Study suggests new strategies to stop spread of Staph infections

Study suggests new strategies to stop spread of Staph infections

Staphylococcus aureus -- better known as Staph -- is a common inhabitant of the human nose, and people who carry it are at increased risk for dangerous Staph infections. [More]

DIR and CDPH awarded NIOSH grant for workers' compensation research project

The Department of Industrial Relations and the California Department of Public Health were this week awarded a grant of nearly $200,000 per year for a workers' compensation research project from the National Institute for Occupational Safety and Health. [More]
Shiftworkers more likely to develop metabolic disorders

Shiftworkers more likely to develop metabolic disorders

Shiftwork is an occupational health risk of growing significance because it is becoming more common and because of its potential influence on health outcomes, possibly increasing health differences between workers of higher vs lower socioeconomic status. [More]
Comprehensive stroke centers reduce mortality risk in patients treated for hemorrhagic stroke

Comprehensive stroke centers reduce mortality risk in patients treated for hemorrhagic stroke

New research published today in the Journal of the American Heart Association indicates that patients who are treated for hemorrhagic stroke at a comprehensive stroke center are more likely to receive specialized treatment, reducing the risk of mortality. [More]
Parliamentary Secretary Scott Armstrong encourages health experts to tackle mental health issues in workplaces

Parliamentary Secretary Scott Armstrong encourages health experts to tackle mental health issues in workplaces

On behalf of the Honourable Dr. K. Kellie Leitch, Minister of Labour and Minister of Status of Women, Scott Armstrong, Parliamentary Secretary to the Minister of Labour, addressed health and safety experts at the 2015 Light the Way and Chemical Dependency Education and Rehabilitation Program National Conference in Cornwall today. [More]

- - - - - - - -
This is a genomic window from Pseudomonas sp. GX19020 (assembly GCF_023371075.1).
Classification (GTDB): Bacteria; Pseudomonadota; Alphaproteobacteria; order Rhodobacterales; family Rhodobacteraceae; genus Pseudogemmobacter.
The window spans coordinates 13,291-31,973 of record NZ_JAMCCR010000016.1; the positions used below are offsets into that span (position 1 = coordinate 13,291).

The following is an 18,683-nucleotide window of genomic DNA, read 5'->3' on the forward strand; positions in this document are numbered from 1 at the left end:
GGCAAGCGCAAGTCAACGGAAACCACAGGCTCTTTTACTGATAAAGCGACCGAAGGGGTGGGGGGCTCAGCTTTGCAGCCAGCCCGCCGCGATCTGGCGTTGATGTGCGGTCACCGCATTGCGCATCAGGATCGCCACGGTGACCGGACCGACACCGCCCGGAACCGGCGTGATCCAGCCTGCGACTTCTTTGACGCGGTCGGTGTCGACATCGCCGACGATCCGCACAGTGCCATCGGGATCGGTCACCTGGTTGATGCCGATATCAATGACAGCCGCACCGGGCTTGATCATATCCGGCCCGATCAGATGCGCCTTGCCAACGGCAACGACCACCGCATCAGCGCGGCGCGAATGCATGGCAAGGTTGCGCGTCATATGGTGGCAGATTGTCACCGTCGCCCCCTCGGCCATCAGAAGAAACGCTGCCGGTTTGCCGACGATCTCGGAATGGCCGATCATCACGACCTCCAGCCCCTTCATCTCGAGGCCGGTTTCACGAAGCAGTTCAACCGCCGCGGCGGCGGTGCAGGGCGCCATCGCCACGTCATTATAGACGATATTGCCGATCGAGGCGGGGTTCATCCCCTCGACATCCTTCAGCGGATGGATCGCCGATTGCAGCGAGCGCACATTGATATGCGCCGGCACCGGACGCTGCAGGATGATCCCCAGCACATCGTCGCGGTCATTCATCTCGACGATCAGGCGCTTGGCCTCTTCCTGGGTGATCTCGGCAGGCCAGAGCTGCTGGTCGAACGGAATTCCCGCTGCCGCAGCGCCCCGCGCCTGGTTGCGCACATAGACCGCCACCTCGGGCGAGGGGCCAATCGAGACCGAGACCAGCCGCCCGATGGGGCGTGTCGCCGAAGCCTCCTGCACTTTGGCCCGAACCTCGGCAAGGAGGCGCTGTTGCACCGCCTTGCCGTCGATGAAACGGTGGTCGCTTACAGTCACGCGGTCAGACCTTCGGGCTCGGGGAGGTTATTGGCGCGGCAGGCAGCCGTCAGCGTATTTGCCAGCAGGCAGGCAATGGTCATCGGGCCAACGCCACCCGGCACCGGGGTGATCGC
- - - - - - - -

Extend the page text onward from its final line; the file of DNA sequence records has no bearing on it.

New dorsaVi device improves safety, prevents injuries in workplace

dorsaVi Pty Limited, today introduced ViSafe, a non-invasive, wearable sensor system that measures movement and muscle activity while on the job, enabling companies to redesign certain workplace activities to improve safety and prevent injuries. [More]
Night shift workers classified as alert insomniacs have highest level of impairment in work productivity

Night shift workers classified as alert insomniacs have highest level of impairment in work productivity

A new study of night shift workers suggests that overnight occupational and cognitive impairment is more strongly correlated to insomnia than it is to sleepiness. [More]
Tumor necrosis factor helps regulate sensitivity to bitter taste

Tumor necrosis factor helps regulate sensitivity to bitter taste

New research from the Monell Center reveals that tumor necrosis factor (TNF), an immune system regulatory protein that promotes inflammation, also helps regulate sensitivity to bitter taste. The finding may provide a mechanism to explain the taste system abnormalities and decreased food intake that can be associated with infections, autoimmune disorders, and chronic inflammatory diseases. [More]
Report: Combined sewer systems can increase risk for gastrointestinal illness

Report: Combined sewer systems can increase risk for gastrointestinal illness

Consumers whose drinking water can be contaminated by the release of untreated wastewater after heavy rains face increased risk for gastrointestinal illness, according to a report in the journal Environmental Health Perspectives. [More]
Study can aid in developing patient-centered interventions for seniors with asthma

Study can aid in developing patient-centered interventions for seniors with asthma

Although often considered a childhood health problem, asthma - a chronic inflammatory disease that causes recurrent cough, wheezing and chest tightness or shortness of breath - can cause serious illness for people age 60 and older, and little is known about the triggers of asthma specific to seniors. [More]